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Big and Small Nashville Churches Feed the Hungry in Tennessee

A new study revealed that churches in Nashville tend to feed hungry families in several zip codes across the state.

Tracy Noerper, a nutrition professor at Lipscomb University, conducted a study on urban food pantries and found out that medium-sized churches in Nashville serve families in seven or eight zip codes and even small churches with less than 100 members are able to reach families in three zip codes, reports Christian Headlines.

If people get a good bag of groceries, they might tell other people in need, in their families, or people in their apartment complex. And through these networks, all of the city is being served. —Tracy Noerper, Author of P13 Social Network Analysis of Urban Church Food Pantries

Interestingly, large churches, or those with 300 or more members, serve an average of six zip codes, a slightly smaller area compared to the number of families reached by small churches. While the reason for this is unclear, the study’s author suggested that large churches are located in suburban areas where they are less accessible, or it is also possible that they prioritize several ministries other than their food pantries.

The study in the Journal of Nutrition Education and Behavior remarked on two churches that feed people to at least 20 and 30 zip codes.

Noerper explained that food pantries of churches are able to assist many families through word of mouth. “If people get a good bag of groceries, they might tell other people in need, in their families, or people in their apartment complex. And through these networks, all of the city is being served,” the author said.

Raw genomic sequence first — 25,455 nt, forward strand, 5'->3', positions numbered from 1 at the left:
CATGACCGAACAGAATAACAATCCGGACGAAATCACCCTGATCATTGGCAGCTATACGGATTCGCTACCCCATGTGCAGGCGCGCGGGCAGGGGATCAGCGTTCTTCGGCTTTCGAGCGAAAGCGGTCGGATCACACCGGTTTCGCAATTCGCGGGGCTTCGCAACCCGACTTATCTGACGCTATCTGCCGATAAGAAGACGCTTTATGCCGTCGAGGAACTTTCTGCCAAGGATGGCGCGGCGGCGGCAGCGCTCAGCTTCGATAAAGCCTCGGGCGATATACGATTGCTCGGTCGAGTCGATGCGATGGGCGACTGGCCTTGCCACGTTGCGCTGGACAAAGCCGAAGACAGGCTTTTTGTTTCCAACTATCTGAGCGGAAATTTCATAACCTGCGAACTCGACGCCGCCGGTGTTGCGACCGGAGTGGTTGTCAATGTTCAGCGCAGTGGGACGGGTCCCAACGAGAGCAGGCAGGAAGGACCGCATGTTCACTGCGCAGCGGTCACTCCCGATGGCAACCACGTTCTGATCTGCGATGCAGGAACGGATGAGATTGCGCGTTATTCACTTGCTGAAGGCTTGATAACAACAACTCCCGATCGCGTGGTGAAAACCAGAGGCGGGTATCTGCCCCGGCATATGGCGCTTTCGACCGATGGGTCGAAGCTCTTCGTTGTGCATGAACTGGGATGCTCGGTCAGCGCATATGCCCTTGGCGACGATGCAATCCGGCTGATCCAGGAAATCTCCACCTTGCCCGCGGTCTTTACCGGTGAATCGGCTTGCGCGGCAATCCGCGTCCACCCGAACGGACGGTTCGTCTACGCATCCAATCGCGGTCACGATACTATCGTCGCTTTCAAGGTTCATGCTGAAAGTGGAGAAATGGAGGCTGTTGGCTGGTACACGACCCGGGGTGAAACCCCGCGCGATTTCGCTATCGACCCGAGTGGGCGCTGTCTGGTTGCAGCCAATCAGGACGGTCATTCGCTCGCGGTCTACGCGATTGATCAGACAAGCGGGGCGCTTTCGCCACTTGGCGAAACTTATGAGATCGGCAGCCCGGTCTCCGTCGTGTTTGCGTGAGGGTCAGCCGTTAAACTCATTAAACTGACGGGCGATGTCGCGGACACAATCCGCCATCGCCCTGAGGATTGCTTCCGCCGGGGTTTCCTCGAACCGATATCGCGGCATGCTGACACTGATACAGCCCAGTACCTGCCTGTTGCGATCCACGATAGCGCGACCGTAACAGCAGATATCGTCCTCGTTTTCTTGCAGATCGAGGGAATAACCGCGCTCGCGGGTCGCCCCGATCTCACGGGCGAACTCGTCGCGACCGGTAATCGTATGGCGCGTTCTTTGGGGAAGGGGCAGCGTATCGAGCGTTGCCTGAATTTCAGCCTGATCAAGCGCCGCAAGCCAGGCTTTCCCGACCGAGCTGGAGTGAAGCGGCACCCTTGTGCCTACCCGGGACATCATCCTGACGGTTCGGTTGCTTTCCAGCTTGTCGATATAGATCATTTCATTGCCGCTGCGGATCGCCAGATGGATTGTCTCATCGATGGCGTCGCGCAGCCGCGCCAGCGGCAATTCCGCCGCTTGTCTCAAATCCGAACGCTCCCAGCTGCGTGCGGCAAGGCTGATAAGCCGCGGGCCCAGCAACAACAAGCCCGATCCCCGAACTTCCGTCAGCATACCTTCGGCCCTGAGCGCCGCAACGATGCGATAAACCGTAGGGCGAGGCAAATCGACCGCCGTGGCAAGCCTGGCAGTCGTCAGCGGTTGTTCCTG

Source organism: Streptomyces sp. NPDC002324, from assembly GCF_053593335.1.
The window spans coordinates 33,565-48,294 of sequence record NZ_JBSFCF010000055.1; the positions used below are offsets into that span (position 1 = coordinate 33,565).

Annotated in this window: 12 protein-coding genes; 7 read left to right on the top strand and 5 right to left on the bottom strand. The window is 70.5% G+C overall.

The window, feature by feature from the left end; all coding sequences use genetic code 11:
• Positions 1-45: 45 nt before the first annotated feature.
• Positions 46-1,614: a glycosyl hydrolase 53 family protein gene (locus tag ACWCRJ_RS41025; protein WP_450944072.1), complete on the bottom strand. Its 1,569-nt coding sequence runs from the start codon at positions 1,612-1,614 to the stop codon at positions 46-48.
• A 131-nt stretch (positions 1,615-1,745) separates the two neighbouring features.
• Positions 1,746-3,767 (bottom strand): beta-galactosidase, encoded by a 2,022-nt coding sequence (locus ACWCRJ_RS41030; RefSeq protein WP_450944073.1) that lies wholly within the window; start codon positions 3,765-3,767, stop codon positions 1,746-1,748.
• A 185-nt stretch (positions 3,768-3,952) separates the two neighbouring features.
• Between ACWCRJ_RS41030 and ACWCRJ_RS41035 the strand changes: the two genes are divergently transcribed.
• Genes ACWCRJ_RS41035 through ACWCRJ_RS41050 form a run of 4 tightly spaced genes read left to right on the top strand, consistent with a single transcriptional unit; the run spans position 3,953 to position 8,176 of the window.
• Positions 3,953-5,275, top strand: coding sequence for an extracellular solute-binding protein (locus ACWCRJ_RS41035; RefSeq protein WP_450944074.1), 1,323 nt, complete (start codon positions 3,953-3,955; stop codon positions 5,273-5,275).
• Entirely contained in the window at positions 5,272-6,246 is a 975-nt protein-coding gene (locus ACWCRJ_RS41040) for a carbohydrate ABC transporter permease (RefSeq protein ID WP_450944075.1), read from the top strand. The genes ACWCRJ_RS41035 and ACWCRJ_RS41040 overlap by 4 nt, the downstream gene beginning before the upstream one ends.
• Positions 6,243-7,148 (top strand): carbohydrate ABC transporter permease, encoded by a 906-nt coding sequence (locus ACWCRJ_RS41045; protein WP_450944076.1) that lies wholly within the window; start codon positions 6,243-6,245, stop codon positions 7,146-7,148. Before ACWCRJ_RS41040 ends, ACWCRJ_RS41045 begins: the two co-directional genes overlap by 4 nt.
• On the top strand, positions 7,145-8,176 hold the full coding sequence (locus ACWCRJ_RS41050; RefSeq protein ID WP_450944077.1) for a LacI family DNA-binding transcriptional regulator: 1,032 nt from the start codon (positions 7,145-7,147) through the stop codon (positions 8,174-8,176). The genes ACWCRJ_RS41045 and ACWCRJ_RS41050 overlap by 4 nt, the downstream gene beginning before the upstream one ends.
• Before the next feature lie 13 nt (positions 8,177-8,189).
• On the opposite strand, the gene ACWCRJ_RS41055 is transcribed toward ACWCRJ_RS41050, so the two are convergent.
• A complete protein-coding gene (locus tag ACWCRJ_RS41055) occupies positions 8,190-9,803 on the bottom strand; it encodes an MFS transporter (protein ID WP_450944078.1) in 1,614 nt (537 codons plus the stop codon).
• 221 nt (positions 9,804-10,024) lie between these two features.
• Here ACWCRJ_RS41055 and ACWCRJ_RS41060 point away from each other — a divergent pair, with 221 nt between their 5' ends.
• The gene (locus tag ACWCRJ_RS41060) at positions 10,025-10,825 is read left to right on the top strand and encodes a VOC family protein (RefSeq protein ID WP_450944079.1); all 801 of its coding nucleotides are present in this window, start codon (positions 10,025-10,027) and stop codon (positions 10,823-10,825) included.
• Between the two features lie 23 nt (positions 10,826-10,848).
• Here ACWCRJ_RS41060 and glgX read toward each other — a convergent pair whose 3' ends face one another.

The study, titled “P13 Social Network Analysis of Urban Church Food Pantries,” is a culmination of a three-year research from 2015 to 2018 of 93 churches in Tennessee. The findings concluded that the success of a food pantry relies not on the size of the church, but on the quality of food and service given to people.

Charitable giving increased

The pandemic caused an increase in hunger and poverty rates around the world. While more than 20 million Americans relied on unemployment benefits, surprisingly, many Americans were still able to donate to charity. Food banks observed an increase in monetary and in-kind donations when the crisis hit, reports Reuters.

According to the Association of Fundraising Professionals, small- and mid-sized charity groups saw an increase of 7.6% in donations from January to September 2020, while the number of donors spiked by 11.7%. Data also showed that charities received up to $2.47 billion in donations on December 1, known as GivingTuesday, a 25% rise from 2019.

“People are giving like we’ve never seen before,” said Woodrow Rosenbaum, chief data officer for GivingTuesday.

Despite the hardships and heartaches brought by the pandemic, it made Americans mindful of the less fortunate and grateful for all the blessings they have.


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